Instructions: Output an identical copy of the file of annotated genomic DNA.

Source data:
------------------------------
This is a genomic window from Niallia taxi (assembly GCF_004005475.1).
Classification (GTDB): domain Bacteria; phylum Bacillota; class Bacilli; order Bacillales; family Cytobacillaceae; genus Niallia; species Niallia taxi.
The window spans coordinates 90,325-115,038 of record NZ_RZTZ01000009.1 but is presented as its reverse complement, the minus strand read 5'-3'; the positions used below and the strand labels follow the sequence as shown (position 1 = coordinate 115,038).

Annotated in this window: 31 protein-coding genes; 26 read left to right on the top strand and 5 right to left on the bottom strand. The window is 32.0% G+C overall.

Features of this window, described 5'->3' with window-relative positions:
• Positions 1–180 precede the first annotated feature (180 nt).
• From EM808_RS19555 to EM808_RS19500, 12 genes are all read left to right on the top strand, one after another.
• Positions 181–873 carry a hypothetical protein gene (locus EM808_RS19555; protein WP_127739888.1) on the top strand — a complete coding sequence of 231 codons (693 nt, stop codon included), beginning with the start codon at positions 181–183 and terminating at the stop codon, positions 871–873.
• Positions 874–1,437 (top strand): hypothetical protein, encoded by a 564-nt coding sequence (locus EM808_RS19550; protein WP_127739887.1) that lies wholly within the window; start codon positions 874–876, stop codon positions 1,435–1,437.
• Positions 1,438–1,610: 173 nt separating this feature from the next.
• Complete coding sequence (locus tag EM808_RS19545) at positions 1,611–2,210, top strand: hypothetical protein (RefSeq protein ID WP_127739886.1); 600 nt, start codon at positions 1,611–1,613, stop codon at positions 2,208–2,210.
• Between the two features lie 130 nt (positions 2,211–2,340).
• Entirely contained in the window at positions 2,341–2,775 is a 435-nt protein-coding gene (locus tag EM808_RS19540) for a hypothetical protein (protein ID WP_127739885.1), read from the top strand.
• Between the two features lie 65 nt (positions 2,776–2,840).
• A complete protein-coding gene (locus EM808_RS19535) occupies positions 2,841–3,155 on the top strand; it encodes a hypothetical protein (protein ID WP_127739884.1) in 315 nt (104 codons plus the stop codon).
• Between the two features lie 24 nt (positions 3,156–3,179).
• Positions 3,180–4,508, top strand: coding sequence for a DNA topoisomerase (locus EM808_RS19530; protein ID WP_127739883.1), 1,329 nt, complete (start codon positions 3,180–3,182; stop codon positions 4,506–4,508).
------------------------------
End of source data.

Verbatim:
This is a genomic window from Niallia taxi (assembly GCF_004005475.1).
Classification (GTDB): domain Bacteria; phylum Bacillota; class Bacilli; order Bacillales; family Cytobacillaceae; genus Niallia; species Niallia taxi.
The window spans coordinates 90,325-115,038 of record NZ_RZTZ01000009.1 but is presented as its reverse complement, the minus strand read 5'-3'; the positions used below and the strand labels follow the sequence as shown (position 1 = coordinate 115,038).

Annotated in this window: 31 protein-coding genes; 26 read left to right on the top strand and 5 right to left on the bottom strand. The window is 32.0% G+C overall.

Features of this window, described 5'->3' with window-relative positions:
• Positions 1–180 precede the first annotated feature (180 nt).
• From EM808_RS19555 to EM808_RS19500, 12 genes are all read left to right on the top strand, one after another.
• Positions 181–873 carry a hypothetical protein gene (locus EM808_RS19555; protein WP_127739888.1) on the top strand — a complete coding sequence of 231 codons (693 nt, stop codon included), beginning with the start codon at positions 181–183 and terminating at the stop codon, positions 871–873.
• Positions 874–1,437 (top strand): hypothetical protein, encoded by a 564-nt coding sequence (locus EM808_RS19550; protein WP_127739887.1) that lies wholly within the window; start codon positions 874–876, stop codon positions 1,435–1,437.
• Positions 1,438–1,610: 173 nt separating this feature from the next.
• Complete coding sequence (locus tag EM808_RS19545) at positions 1,611–2,210, top strand: hypothetical protein (RefSeq protein ID WP_127739886.1); 600 nt, start codon at positions 1,611–1,613, stop codon at positions 2,208–2,210.
• Between the two features lie 130 nt (positions 2,211–2,340).
• Entirely contained in the window at positions 2,341–2,775 is a 435-nt protein-coding gene (locus tag EM808_RS19540) for a hypothetical protein (protein ID WP_127739885.1), read from the top strand.
• Between the two features lie 65 nt (positions 2,776–2,840).
• A complete protein-coding gene (locus EM808_RS19535) occupies positions 2,841–3,155 on the top strand; it encodes a hypothetical protein (protein ID WP_127739884.1) in 315 nt (104 codons plus the stop codon).
• Between the two features lie 24 nt (positions 3,156–3,179).
• Positions 3,180–4,508, top strand: coding sequence for a DNA topoisomerase (locus EM808_RS19530; protein ID WP_127739883.1), 1,329 nt, complete (start codon positions 3,180–3,182; stop codon positions 4,506–4,508).